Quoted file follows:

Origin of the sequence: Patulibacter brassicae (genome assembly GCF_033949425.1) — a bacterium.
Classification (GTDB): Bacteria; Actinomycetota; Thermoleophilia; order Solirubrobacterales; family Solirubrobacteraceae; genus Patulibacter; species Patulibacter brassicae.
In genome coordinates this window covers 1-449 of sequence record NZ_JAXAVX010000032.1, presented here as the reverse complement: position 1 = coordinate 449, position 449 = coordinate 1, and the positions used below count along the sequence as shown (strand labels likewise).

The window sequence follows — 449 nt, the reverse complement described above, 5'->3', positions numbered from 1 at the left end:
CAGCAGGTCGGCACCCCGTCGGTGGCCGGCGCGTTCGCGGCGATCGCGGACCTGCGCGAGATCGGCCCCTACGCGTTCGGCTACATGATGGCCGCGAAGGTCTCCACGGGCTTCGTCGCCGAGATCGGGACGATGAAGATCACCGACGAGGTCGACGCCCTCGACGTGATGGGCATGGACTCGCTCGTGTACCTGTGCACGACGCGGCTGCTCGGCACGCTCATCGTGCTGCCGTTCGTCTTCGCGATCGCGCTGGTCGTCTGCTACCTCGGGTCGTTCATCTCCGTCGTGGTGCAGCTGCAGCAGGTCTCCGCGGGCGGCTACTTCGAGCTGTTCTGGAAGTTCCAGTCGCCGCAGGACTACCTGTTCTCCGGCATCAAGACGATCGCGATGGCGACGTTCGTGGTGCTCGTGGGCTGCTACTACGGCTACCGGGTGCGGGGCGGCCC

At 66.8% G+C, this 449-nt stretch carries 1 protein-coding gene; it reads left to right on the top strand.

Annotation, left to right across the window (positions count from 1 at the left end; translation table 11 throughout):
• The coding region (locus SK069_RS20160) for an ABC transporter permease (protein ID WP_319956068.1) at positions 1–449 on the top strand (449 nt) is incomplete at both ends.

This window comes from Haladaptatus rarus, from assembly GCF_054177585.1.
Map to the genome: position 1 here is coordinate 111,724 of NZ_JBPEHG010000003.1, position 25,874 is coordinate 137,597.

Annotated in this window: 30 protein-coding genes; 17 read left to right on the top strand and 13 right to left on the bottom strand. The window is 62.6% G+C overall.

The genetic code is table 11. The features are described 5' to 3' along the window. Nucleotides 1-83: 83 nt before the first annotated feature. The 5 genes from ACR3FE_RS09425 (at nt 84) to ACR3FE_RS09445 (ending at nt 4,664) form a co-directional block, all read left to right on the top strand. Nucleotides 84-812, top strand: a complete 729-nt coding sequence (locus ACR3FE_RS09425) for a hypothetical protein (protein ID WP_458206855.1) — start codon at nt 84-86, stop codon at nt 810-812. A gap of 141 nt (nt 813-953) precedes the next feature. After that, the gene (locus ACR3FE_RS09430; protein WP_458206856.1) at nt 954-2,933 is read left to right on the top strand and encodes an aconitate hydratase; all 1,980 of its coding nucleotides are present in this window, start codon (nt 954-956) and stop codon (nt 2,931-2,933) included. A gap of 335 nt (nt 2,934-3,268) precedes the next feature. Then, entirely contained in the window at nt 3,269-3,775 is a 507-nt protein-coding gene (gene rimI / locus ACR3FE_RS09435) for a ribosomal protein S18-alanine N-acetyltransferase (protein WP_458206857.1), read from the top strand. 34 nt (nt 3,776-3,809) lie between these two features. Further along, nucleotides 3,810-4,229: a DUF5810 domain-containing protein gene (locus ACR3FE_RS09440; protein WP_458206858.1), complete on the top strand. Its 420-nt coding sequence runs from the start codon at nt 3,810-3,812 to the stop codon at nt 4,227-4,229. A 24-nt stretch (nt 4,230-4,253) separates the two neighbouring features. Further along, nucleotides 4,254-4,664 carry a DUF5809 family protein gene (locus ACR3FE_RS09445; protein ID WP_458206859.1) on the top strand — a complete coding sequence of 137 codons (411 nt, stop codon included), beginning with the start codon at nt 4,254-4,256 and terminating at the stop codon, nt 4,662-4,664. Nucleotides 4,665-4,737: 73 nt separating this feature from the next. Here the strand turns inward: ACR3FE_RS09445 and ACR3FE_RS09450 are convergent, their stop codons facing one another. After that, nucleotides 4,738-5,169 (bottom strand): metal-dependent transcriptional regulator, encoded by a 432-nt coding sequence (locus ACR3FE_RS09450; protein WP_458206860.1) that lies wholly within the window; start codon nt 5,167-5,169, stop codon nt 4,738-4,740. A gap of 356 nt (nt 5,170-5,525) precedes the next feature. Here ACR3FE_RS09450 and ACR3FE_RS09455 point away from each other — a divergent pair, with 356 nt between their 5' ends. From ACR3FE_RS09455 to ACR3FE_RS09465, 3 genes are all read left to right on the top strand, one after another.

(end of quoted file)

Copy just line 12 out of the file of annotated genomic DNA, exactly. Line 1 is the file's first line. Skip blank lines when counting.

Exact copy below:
The genetic code is table 11. The features are described 5' to 3' along the window. Nucleotides 1-83: 83 nt before the first annotated feature. The 5 genes from ACR3FE_RS09425 (at nt 84) to ACR3FE_RS09445 (ending at nt 4,664) form a co-directional block, all read left to right on the top strand. Nucleotides 84-812, top strand: a complete 729-nt coding sequence (locus ACR3FE_RS09425) for a hypothetical protein (protein ID WP_458206855.1) — start codon at nt 84-86, stop codon at nt 810-812. A gap of 141 nt (nt 813-953) precedes the next feature. After that, the gene (locus ACR3FE_RS09430; protein WP_458206856.1) at nt 954-2,933 is read left to right on the top strand and encodes an aconitate hydratase; all 1,980 of its coding nucleotides are present in this window, start codon (nt 954-956) and stop codon (nt 2,931-2,933) included. A gap of 335 nt (nt 2,934-3,268) precedes the next feature. Then, entirely contained in the window at nt 3,269-3,775 is a 507-nt protein-coding gene (gene rimI / locus ACR3FE_RS09435) for a ribosomal protein S18-alanine N-acetyltransferase (protein WP_458206857.1), read from the top strand. 34 nt (nt 3,776-3,809) lie between these two features. Further along, nucleotides 3,810-4,229: a DUF5810 domain-containing protein gene (locus ACR3FE_RS09440; protein WP_458206858.1), complete on the top strand. Its 420-nt coding sequence runs from the start codon at nt 3,810-3,812 to the stop codon at nt 4,227-4,229. A 24-nt stretch (nt 4,230-4,253) separates the two neighbouring features. Further along, nucleotides 4,254-4,664 carry a DUF5809 family protein gene (locus ACR3FE_RS09445; protein ID WP_458206859.1) on the top strand — a complete coding sequence of 137 codons (411 nt, stop codon included), beginning with the start codon at nt 4,254-4,256 and terminating at the stop codon, nt 4,662-4,664. Nucleotides 4,665-4,737: 73 nt separating this feature from the next. Here the strand turns inward: ACR3FE_RS09445 and ACR3FE_RS09450 are convergent, their stop codons facing one another. After that, nucleotides 4,738-5,169 (bottom strand): metal-dependent transcriptional regulator, encoded by a 432-nt coding sequence (locus ACR3FE_RS09450; protein WP_458206860.1) that lies wholly within the window; start codon nt 5,167-5,169, stop codon nt 4,738-4,740. A gap of 356 nt (nt 5,170-5,525) precedes the next feature. Here ACR3FE_RS09450 and ACR3FE_RS09455 point away from each other — a divergent pair, with 356 nt between their 5' ends. From ACR3FE_RS09455 to ACR3FE_RS09465, 3 genes are all read left to right on the top strand, one after another.